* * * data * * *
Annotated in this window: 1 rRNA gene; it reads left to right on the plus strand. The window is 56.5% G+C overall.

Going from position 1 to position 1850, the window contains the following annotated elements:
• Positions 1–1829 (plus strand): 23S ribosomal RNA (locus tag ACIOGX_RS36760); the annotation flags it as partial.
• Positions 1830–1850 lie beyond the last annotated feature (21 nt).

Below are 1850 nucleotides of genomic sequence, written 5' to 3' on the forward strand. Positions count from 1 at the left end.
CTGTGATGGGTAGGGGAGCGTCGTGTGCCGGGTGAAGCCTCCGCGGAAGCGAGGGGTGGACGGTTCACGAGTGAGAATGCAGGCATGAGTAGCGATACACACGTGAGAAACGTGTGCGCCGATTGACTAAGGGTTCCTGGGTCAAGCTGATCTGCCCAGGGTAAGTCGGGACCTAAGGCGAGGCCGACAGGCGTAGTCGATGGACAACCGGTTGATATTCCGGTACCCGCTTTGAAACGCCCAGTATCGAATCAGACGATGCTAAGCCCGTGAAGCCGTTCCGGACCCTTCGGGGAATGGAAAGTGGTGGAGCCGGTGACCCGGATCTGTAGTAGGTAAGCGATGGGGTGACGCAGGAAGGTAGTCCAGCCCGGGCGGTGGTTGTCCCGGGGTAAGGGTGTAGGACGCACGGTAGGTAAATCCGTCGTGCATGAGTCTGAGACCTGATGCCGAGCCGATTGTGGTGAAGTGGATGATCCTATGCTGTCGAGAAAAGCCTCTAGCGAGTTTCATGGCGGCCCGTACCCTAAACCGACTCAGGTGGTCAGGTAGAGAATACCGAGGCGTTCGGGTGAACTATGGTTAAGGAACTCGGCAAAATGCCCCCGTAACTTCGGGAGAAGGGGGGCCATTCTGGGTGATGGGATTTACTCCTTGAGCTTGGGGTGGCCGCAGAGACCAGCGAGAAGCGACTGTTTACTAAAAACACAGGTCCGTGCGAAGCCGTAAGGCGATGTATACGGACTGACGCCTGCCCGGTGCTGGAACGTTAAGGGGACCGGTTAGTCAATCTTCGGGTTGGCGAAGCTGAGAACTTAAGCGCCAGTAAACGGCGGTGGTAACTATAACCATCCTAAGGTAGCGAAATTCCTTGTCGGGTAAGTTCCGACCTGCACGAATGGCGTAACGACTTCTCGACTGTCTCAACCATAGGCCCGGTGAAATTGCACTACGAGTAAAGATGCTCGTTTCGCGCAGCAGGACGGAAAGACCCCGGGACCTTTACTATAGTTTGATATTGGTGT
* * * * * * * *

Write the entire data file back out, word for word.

Annotated in this window: 1 rRNA gene; it reads left to right on the plus strand. The window is 56.5% G+C overall.

Going from position 1 to position 1850, the window contains the following annotated elements:
• Positions 1–1829 (plus strand): 23S ribosomal RNA (locus tag ACIOGX_RS36760); the annotation flags it as partial.
• Positions 1830–1850 lie beyond the last annotated feature (21 nt).

Below are 1850 nucleotides of genomic sequence, written 5' to 3' on the forward strand. Positions count from 1 at the left end.
CTGTGATGGGTAGGGGAGCGTCGTGTGCCGGGTGAAGCCTCCGCGGAAGCGAGGGGTGGACGGTTCACGAGTGAGAATGCAGGCATGAGTAGCGATACACACGTGAGAAACGTGTGCGCCGATTGACTAAGGGTTCCTGGGTCAAGCTGATCTGCCCAGGGTAAGTCGGGACCTAAGGCGAGGCCGACAGGCGTAGTCGATGGACAACCGGTTGATATTCCGGTACCCGCTTTGAAACGCCCAGTATCGAATCAGACGATGCTAAGCCCGTGAAGCCGTTCCGGACCCTTCGGGGAATGGAAAGTGGTGGAGCCGGTGACCCGGATCTGTAGTAGGTAAGCGATGGGGTGACGCAGGAAGGTAGTCCAGCCCGGGCGGTGGTTGTCCCGGGGTAAGGGTGTAGGACGCACGGTAGGTAAATCCGTCGTGCATGAGTCTGAGACCTGATGCCGAGCCGATTGTGGTGAAGTGGATGATCCTATGCTGTCGAGAAAAGCCTCTAGCGAGTTTCATGGCGGCCCGTACCCTAAACCGACTCAGGTGGTCAGGTAGAGAATACCGAGGCGTTCGGGTGAACTATGGTTAAGGAACTCGGCAAAATGCCCCCGTAACTTCGGGAGAAGGGGGGCCATTCTGGGTGATGGGATTTACTCCTTGAGCTTGGGGTGGCCGCAGAGACCAGCGAGAAGCGACTGTTTACTAAAAACACAGGTCCGTGCGAAGCCGTAAGGCGATGTATACGGACTGACGCCTGCCCGGTGCTGGAACGTTAAGGGGACCGGTTAGTCAATCTTCGGGTTGGCGAAGCTGAGAACTTAAGCGCCAGTAAACGGCGGTGGTAACTATAACCATCCTAAGGTAGCGAAATTCCTTGTCGGGTAAGTTCCGACCTGCACGAATGGCGTAACGACTTCTCGACTGTCTCAACCATAGGCCCGGTGAAATTGCACTACGAGTAAAGATGCTCGTTTCGCGCAGCAGGACGGAAAGACCCCGGGACCTTTACTATAGTTTGATATTGGTGT